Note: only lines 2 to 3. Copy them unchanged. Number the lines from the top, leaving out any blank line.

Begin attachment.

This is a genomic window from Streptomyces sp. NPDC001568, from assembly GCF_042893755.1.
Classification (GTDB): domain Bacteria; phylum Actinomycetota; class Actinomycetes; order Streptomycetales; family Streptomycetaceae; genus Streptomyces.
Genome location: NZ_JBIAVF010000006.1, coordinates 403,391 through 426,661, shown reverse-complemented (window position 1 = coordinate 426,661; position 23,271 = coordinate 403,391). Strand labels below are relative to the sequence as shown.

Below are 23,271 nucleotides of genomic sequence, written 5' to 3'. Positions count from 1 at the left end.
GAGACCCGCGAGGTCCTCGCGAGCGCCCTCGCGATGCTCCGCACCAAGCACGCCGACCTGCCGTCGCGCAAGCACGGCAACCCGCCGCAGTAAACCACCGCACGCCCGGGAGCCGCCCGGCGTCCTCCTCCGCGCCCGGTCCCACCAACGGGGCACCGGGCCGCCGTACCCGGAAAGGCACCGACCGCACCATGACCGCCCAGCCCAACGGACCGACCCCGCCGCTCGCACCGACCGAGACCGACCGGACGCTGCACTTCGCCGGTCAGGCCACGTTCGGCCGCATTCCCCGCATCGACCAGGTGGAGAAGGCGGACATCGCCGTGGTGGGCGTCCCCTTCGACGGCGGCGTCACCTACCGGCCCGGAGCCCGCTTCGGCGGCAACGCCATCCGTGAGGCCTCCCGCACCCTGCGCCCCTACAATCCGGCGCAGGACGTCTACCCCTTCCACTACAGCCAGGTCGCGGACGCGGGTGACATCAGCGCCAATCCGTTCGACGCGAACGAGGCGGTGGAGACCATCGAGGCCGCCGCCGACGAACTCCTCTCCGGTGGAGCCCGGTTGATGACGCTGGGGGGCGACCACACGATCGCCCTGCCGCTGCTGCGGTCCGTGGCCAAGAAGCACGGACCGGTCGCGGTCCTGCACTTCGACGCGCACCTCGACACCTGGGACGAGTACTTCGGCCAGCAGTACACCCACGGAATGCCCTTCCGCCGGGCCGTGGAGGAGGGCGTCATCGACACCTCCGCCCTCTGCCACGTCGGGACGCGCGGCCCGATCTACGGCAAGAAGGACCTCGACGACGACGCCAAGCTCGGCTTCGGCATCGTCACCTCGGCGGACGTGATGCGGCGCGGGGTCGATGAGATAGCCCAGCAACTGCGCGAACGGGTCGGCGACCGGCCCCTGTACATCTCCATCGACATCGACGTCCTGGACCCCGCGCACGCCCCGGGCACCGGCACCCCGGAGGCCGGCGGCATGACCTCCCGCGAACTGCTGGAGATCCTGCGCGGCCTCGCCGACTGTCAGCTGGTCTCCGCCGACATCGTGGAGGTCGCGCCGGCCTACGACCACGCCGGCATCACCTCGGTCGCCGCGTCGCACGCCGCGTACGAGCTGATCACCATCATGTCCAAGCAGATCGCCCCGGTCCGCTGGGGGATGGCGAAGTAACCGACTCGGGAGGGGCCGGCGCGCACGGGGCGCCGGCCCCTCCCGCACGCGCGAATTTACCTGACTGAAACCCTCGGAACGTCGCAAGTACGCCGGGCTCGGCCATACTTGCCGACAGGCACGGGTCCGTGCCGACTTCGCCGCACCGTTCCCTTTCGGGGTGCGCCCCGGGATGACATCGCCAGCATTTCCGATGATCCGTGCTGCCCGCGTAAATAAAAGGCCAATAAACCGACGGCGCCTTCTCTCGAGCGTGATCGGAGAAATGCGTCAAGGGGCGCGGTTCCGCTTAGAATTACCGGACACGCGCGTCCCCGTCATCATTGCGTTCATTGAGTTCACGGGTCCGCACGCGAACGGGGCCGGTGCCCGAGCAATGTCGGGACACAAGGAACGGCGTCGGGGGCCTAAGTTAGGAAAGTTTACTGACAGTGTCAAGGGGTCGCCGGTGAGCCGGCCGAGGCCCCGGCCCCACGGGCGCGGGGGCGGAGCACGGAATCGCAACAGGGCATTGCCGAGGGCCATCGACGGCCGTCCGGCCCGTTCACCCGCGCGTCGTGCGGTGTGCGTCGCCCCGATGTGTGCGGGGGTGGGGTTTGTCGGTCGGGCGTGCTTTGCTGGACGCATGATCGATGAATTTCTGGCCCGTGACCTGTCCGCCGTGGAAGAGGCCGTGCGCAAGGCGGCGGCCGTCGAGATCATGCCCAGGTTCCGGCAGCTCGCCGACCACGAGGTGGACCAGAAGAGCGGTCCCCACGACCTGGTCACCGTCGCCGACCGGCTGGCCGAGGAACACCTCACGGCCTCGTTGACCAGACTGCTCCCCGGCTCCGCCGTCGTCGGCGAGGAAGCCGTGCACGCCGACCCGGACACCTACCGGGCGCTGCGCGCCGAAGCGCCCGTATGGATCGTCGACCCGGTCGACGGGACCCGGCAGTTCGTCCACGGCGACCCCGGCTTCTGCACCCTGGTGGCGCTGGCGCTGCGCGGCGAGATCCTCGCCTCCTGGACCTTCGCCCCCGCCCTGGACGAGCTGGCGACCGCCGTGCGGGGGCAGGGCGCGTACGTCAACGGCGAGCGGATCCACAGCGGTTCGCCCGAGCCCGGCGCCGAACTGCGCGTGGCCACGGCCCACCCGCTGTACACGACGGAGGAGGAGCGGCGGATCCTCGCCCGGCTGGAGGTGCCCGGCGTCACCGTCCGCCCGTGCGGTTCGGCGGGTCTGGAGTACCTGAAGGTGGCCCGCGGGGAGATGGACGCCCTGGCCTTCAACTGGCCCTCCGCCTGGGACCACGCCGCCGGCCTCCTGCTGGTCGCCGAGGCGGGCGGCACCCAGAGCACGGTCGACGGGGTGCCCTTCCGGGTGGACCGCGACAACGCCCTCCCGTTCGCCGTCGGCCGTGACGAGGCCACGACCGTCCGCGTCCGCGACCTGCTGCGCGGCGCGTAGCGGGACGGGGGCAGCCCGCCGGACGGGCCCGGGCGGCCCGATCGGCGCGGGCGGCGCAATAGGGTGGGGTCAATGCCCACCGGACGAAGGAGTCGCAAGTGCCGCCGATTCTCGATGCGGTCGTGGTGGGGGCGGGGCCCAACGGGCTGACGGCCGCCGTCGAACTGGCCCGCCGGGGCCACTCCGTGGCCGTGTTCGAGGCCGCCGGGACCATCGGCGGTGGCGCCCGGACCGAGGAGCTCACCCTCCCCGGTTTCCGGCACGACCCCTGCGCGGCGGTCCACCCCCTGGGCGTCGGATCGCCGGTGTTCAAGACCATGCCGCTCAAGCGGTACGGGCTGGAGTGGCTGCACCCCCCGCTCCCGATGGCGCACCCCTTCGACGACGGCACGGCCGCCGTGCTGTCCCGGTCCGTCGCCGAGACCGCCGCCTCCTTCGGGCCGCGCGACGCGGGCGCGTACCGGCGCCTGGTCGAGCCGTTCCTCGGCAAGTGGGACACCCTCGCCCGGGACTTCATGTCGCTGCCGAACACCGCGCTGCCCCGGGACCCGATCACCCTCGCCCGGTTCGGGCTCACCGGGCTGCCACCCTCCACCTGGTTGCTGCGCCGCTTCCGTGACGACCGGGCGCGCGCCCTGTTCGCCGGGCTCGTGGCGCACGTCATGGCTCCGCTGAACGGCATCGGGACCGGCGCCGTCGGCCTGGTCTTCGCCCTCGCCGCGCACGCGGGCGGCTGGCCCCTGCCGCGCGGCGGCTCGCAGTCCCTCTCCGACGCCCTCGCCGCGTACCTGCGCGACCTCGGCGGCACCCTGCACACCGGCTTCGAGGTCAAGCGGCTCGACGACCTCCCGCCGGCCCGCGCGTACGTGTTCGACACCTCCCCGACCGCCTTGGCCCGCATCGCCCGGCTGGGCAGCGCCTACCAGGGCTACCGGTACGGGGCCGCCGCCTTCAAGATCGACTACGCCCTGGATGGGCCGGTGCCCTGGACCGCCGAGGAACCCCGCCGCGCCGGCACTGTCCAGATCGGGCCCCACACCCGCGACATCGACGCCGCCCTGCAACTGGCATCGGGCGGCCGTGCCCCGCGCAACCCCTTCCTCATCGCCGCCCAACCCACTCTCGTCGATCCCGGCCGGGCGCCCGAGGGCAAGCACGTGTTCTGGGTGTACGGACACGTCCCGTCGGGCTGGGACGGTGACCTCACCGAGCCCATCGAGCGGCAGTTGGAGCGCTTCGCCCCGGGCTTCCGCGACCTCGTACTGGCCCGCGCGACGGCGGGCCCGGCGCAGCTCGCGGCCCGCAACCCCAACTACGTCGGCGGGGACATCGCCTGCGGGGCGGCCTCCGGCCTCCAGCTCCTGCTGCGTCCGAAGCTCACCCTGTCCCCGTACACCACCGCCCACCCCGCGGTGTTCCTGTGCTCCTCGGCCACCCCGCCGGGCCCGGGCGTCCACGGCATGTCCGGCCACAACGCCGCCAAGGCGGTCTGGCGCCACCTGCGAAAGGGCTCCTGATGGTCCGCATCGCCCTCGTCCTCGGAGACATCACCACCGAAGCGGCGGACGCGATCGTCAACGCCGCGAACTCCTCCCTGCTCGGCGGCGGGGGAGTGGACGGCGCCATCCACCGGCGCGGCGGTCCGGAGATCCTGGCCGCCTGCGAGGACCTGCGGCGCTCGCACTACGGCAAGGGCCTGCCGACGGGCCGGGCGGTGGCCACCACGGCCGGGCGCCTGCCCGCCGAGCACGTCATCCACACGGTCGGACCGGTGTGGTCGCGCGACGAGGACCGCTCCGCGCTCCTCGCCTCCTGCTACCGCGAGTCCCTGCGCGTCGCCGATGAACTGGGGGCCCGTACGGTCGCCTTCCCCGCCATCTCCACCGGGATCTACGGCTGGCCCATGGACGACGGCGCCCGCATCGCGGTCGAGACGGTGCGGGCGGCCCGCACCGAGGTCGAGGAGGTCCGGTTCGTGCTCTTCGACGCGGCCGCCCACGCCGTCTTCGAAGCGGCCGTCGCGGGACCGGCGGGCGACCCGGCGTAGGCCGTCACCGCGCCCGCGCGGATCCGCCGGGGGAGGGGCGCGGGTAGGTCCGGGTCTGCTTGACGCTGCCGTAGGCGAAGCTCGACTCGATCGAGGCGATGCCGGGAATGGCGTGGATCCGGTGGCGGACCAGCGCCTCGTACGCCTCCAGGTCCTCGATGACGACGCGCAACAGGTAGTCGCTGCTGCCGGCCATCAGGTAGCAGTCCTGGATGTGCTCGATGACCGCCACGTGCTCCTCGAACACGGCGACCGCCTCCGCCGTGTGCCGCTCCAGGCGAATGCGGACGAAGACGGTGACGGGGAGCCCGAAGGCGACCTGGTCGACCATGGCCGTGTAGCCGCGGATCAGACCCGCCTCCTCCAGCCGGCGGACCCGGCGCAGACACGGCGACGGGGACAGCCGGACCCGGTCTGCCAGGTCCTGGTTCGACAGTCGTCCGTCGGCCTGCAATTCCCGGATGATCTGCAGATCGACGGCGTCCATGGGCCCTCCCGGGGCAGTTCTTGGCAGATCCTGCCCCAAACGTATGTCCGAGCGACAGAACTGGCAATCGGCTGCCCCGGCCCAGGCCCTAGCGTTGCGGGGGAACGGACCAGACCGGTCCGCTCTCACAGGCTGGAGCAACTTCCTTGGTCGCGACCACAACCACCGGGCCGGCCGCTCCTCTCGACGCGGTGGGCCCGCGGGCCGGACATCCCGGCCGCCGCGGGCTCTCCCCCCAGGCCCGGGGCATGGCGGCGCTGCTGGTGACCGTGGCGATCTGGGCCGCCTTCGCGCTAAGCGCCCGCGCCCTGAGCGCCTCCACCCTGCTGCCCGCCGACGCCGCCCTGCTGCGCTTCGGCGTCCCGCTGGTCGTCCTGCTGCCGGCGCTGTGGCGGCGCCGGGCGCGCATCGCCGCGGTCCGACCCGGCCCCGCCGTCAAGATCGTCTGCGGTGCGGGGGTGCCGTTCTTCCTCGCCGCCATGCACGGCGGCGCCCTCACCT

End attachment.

Classification (GTDB): domain Bacteria; phylum Actinomycetota; class Actinomycetes; order Streptomycetales; family Streptomycetaceae; genus Streptomyces.
Genome location: NZ_JBIAVF010000006.1, coordinates 403,391 through 426,661, shown reverse-complemented (window position 1 = coordinate 426,661; position 23,271 = coordinate 403,391). Strand labels below are relative to the sequence as shown.